I would also include Austin Martin, the Jays first-round pick from 2020, in a trade if it’s for a player the team can control beyond this season. Martin is a good player who can play multiple positions, but his lack of power in his first season is glaring. If I trade him in a big deal I would not include Double-A infielder Jordan Groshans or young Class-A shortstop Orelvis Martinez, who already has 17 home runs and 60 RBI playing in Dunedin. 

The Jays have enough depth of talent in their farm system to make just about any deal they want. The question is whether they be willing to pay the price. They should, if the acquisitions come with controllability beyond 2021.

 

Blue Jays finally head home

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They are finally coming home. The Jays will return to the Rogers Centre for the homestand starting July 30, playing 11 games in 10 days against the Kansas City Royals, Cleveland and Boston Red Sox.

The players have to be ecstatic to finally have a true home field that they hope turns into an advantage. It could really be a shot of energy for this young team, especially during the dog days of August when the rigours of the season can take a toll.

The return to the Rogers Centre probably won’t affect the budget or personnel decisions this season. The biggest impact can be the spark of finally being home. The inconveniences that road clubs face when they come to town to make sure they are following more restrictive protocols could negatively impact the Jays’ opponents.

The Blue Jays deserve a ton of credit for not feeling like or acting like victims by their vagabond existence over the last year-plus. It had to be tough to live out of their suitcase for months at a time.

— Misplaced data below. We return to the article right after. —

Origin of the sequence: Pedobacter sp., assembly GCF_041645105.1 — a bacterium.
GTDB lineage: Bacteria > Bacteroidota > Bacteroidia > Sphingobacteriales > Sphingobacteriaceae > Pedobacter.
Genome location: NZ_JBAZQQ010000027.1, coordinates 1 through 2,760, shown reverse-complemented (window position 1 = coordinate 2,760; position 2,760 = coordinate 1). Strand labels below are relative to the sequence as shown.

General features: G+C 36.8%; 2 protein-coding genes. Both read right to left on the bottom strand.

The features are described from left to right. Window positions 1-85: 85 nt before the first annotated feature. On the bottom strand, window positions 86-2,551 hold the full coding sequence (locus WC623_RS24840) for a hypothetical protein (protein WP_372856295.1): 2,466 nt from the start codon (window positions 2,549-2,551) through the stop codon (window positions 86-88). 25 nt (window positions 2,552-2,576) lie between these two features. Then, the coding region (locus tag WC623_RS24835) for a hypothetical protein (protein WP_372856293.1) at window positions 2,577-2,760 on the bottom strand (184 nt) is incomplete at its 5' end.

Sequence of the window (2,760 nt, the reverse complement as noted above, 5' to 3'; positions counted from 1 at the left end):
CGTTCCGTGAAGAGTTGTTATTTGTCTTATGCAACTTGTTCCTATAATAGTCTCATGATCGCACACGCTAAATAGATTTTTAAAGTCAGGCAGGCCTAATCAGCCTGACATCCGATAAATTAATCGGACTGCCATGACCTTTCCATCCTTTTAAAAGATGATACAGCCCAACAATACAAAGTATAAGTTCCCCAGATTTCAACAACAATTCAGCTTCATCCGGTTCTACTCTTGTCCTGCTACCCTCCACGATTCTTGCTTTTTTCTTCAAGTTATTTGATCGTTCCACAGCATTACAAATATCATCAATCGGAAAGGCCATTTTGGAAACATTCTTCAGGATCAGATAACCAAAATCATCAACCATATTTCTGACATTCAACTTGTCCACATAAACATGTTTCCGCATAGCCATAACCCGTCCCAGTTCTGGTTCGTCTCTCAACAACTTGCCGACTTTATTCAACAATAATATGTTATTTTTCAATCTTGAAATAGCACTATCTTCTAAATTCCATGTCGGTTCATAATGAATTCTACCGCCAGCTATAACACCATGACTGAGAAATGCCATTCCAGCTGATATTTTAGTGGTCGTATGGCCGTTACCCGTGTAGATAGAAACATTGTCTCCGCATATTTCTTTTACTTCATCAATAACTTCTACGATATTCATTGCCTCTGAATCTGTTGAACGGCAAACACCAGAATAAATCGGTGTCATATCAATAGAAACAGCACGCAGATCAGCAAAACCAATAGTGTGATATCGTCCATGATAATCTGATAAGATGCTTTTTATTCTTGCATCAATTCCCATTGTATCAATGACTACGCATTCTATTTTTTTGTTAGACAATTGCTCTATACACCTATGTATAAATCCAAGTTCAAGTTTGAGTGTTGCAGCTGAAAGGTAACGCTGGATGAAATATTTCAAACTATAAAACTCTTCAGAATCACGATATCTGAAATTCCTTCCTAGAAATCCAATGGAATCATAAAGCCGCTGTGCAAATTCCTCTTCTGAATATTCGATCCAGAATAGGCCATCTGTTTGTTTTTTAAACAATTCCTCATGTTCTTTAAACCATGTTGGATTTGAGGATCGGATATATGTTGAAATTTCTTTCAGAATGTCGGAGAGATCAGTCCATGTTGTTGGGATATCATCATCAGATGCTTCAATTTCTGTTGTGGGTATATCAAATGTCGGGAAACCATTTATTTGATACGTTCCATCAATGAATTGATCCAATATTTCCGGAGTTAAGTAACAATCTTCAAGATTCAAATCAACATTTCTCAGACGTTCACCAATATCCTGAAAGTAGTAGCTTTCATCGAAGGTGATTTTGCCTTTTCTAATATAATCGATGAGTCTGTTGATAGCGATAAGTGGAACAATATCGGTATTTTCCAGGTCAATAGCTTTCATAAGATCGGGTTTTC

Trade deadline predictions 

The Rays adding Nelson Cruz from the Twins was a great fit. Cruz will impact the Rays with his big bat and mature personality. Here are my predictions for some of the other players I expect to be traded at the deadline:

Designated Hitter
Trey Mancini, Baltimore Orioles, traded to Oakland Athletics
 
First Base
Anthony Rizzo, Chicago Cubs, traded to Boston Red Sox
C.J. Cron, Colorado Rockies, traded to Milwaukee Brewers
 
Second Base
Adam Frazier, Pittsburgh Pirates, traded to Chicago White Sox
  
Shortstop
Javier Baez, Chicago Cubs, traded to New York Mets
Trevor Story, Colorado Rockies, traded to Oakland Athletics
 
Third Base
Kris Bryant, Chicago Cubs, traded to the San Francisco Giants (1B/3B/OF)
Eduardo Escobar, Arizona Diamondbacks, traded to San Francisco Giants (3B/2B)
 
Outfield
Starling Marte, Miami Marlins, traded to New York Yankees
Joey Gallo, Texas Rangers, traded to San Diego Padres
Eddie Rosario, Cleveland, traded to Atlanta Braves
 
Starting Pitchers
Kyle Gibson, Texas Rangers, traded to the San Diego Padres
Max Scherzer, Washington Nationals, traded to Toronto Blue Jays
Jon Gray, Colorado Rockies, traded to the Philadelphia Phillies
Adam Wainwright, St. Louis Cardinals, traded to Atlanta Braves
JA Happ, Minnesota Twins, traded to New York Mets
 
Relief Pitchers
Raisel Iglesias, Los Angeles Angels, traded to Oakland Athletics
Daniel Hudson, Washington Nationals, traded to Milwaukee Brewers
Craig Kimbrel, Chicago Cubs, traded to Philadelphia Phillies
Ian Kennedy, Texas Rangers, traded to Atlanta Braves
Richard Rodriguez, Pittsburgh Pirates, traded to Toronto Blue Jays
Taylor Rogers, Minnesota Twins, traded to Houston Astros
Brad Hand, Washington Nationals, traded to Los Angeles Dodgers